Quite a while back I submitted a science fiction story to my writers group. It was my second attempt at a science fiction mystery, after I sold “Take One For the Road” to Analog. I liked the story and was pretty self-satisfied with it, so I sent it to the writers group to get their feedback. As usual, I got a ton of excellent feedback and a couple of themes emerged. Most of these were problems with the plot of the story. Things seemed to work out too neatly. There were other problems with the story.
I liked the story but I didn’t have much hope for fixing it without a complete rewrite. So I set the story aside, with all of the comments.
Not long ago, I took the story out. I reread it and I still liked it. I suspect it needed work, but one thing I ‘ve learned as a writer is to wait to be asked to make changes. Let the editor decide–don’t decide for them. So I sent the story out to a magazine that was looking for submissions. After a while, the editor got back to me saying that the story might be workable, but he had some changes and revisions in mind. And here is where I think the value of my writers group proves itself:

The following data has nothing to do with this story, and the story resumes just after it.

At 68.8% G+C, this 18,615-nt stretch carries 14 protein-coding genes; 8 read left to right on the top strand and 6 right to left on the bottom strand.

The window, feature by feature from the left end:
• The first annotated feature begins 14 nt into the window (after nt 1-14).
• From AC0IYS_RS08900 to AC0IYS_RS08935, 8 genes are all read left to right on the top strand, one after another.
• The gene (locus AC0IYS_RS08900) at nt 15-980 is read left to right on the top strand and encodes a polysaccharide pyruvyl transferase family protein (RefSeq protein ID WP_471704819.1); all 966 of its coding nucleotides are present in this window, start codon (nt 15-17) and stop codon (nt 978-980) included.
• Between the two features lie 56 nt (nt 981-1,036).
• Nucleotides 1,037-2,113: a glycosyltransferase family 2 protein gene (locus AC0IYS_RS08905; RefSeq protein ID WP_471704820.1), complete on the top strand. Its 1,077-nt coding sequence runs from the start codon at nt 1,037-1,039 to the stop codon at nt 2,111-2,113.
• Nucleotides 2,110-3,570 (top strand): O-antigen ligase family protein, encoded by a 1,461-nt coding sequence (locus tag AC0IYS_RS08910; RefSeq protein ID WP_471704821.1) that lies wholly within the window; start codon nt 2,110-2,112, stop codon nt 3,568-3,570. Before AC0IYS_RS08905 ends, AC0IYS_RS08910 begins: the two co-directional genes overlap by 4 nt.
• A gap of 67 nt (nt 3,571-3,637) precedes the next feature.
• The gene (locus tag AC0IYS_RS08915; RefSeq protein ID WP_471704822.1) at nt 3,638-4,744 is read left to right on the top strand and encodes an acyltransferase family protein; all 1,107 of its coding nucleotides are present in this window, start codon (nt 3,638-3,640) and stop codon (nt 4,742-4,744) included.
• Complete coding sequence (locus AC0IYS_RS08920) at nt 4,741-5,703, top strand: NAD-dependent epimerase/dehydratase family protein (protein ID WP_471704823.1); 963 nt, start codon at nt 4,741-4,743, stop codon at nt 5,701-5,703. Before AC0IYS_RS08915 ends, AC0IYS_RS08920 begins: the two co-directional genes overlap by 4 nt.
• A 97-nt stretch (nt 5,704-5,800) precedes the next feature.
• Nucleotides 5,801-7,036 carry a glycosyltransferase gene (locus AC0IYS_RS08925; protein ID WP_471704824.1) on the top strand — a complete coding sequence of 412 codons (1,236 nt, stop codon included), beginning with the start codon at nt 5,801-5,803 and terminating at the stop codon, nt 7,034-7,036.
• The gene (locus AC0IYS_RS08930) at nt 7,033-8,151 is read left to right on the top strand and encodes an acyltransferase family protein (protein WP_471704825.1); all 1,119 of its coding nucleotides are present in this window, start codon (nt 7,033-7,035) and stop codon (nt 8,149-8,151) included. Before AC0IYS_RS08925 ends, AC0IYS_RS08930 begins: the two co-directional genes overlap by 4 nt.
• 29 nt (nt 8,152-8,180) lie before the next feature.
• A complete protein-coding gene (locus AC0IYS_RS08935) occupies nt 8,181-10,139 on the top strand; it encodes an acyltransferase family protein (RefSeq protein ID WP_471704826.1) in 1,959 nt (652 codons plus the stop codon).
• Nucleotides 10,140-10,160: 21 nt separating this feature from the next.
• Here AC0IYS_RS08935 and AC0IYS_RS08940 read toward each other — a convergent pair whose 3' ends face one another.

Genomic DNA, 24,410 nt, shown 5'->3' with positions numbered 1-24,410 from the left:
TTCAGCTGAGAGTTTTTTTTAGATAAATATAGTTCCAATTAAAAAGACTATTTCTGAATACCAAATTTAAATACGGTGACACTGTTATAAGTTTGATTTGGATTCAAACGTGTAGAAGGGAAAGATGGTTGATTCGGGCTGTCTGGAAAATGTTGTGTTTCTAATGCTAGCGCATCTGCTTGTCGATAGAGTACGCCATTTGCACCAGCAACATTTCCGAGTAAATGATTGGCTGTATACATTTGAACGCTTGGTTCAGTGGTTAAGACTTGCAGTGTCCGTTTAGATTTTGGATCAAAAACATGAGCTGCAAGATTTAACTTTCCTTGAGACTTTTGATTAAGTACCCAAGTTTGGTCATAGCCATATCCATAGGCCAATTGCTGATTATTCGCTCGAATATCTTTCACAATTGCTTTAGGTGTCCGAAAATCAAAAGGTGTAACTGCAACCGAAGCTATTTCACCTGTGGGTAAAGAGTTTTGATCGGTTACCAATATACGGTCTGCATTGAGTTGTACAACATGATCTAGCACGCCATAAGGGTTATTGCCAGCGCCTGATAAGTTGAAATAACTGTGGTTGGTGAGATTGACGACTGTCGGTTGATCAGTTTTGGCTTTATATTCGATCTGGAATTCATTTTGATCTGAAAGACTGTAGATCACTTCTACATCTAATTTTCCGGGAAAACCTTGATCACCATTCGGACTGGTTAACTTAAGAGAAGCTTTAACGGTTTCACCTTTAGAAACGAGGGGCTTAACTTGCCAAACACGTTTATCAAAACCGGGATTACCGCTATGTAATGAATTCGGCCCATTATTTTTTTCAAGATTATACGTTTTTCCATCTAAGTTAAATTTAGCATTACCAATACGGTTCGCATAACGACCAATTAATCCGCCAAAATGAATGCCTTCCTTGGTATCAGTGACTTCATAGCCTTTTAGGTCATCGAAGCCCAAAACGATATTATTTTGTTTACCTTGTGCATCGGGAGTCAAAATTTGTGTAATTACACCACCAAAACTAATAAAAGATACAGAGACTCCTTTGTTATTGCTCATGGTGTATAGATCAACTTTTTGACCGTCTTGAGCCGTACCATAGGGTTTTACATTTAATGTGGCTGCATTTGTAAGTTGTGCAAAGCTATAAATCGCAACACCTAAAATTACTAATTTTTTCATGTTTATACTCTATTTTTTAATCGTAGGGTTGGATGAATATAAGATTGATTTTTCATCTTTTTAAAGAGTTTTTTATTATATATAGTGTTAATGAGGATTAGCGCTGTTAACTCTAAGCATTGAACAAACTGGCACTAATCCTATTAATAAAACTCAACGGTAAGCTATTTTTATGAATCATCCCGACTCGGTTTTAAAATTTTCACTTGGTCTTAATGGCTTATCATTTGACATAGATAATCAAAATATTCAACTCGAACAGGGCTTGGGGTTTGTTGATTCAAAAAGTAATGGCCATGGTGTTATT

Most of the requested revisions were the same issues my writers group identified.
Good job guys! I’m working on those revisions today and since I happened to keep all of their comments, it should make it pretty easy to organize my thoughts for how to approach the changes. This pile represents their comments on my story:
Need any more evidence of the awesomeness of my writers group? That top page you see is the first of a 4-page, single-spaced critique provided by group member, and friend, Michael J. Sullivan, author of the wildly successful Riyria Revelations series. And that’s just one of many detailed critiques. I am always amazed at what a great writers group I belong to and I feel fortunate to have found them and become a member.
A few of my readers might be wondering why these comments are still on paper, since I am, after all, the paperless lifestyle ambassador for Evernote. Well, this story was critiqued just before I started going wholesale paperless. My plan was not to convert old paper, but move forward with new stuff. The only time I’d convert old paper to digital format is if I found occasion to work with it again. And since, I’ve found occasion, my very next task upon completing this post is importing all of these pages into Evernote.
And once that’s done, I’ll get started on my revisions.